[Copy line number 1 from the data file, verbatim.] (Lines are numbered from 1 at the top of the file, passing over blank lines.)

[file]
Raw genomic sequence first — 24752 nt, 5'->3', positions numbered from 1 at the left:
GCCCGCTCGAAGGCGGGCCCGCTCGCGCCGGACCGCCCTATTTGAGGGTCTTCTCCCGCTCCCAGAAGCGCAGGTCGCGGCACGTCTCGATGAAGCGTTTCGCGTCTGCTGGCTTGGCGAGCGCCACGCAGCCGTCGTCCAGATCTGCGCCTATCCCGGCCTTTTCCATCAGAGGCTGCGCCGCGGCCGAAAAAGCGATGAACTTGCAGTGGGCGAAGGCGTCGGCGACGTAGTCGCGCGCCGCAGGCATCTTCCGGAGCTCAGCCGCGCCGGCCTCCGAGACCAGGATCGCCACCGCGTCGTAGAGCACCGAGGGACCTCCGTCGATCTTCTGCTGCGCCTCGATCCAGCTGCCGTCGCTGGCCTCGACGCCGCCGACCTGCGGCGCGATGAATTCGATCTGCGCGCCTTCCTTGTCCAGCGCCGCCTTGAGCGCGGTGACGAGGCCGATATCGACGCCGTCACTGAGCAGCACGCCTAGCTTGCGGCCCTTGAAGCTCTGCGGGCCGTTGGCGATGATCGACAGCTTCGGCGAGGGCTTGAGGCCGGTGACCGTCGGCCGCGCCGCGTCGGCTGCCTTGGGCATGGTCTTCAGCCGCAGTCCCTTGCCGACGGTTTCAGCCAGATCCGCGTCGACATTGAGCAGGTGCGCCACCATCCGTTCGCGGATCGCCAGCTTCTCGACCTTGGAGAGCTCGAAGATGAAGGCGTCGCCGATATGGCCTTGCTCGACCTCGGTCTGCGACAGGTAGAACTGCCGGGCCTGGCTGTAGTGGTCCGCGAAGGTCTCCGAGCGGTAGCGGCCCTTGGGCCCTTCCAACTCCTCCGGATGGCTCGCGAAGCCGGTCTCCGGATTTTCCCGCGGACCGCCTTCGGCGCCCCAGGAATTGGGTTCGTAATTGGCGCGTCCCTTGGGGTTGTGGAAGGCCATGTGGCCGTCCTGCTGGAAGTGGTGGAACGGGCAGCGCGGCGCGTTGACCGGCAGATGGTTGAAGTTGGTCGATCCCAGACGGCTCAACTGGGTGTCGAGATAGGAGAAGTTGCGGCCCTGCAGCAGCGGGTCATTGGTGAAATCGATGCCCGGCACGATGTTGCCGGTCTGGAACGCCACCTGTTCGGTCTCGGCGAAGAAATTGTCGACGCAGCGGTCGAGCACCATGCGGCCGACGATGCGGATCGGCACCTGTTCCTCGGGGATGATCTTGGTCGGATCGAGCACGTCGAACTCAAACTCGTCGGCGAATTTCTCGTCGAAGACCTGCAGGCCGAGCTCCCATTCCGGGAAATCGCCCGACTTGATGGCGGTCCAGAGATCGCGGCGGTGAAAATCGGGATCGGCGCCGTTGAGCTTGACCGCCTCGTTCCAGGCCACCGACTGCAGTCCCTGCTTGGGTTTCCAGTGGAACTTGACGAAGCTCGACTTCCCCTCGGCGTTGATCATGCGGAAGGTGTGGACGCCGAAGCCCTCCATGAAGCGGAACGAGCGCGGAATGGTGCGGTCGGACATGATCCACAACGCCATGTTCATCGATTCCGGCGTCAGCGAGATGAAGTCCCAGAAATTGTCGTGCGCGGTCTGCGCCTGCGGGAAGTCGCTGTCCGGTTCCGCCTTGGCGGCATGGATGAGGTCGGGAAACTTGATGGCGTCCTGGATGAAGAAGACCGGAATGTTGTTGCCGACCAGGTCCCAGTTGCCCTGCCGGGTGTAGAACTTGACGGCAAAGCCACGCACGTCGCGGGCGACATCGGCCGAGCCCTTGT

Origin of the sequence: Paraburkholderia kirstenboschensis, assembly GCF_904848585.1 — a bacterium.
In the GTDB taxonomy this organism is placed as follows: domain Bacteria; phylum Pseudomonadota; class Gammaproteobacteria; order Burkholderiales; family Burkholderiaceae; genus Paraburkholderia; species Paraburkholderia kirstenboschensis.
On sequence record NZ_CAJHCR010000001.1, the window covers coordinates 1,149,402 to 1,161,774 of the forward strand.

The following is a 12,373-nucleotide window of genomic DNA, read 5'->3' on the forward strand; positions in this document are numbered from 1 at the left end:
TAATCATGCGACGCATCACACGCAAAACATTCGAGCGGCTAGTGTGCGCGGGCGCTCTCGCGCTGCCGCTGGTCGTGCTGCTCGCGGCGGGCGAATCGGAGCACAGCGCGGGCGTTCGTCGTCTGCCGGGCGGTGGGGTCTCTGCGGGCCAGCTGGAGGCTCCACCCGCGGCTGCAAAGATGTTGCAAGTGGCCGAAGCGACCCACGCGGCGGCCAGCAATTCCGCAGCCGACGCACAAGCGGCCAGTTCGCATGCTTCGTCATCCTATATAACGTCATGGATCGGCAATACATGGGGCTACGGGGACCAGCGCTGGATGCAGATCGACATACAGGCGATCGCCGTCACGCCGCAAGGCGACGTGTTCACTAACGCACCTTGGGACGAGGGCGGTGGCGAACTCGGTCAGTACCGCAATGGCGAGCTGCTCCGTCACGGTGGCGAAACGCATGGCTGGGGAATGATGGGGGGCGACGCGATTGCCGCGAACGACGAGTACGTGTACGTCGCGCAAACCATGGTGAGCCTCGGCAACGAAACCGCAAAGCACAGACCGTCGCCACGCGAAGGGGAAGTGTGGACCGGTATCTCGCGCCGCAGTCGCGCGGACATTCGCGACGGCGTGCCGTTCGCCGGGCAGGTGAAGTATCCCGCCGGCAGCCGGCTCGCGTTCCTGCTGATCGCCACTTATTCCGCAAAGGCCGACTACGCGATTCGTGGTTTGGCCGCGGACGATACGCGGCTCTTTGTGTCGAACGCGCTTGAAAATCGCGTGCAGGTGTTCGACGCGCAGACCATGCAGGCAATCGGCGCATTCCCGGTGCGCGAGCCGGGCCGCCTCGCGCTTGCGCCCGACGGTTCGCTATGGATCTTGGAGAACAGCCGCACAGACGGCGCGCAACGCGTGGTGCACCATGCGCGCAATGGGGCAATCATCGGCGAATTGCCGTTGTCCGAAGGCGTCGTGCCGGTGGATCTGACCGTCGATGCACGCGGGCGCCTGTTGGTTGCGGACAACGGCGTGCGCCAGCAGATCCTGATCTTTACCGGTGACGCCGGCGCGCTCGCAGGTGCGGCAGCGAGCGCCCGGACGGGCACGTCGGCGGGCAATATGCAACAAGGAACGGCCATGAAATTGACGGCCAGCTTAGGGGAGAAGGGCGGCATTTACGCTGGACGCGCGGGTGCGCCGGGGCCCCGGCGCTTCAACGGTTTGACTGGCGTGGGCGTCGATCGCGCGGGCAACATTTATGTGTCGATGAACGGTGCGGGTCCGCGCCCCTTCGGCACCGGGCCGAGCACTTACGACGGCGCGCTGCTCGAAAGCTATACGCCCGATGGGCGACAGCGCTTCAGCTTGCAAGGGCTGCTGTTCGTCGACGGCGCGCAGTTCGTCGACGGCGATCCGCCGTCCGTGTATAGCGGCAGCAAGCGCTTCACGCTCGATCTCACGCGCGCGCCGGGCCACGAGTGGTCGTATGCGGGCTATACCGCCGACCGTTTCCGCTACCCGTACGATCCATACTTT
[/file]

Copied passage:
Raw genomic sequence first — 24752 nt, 5'->3', positions numbered from 1 at the left: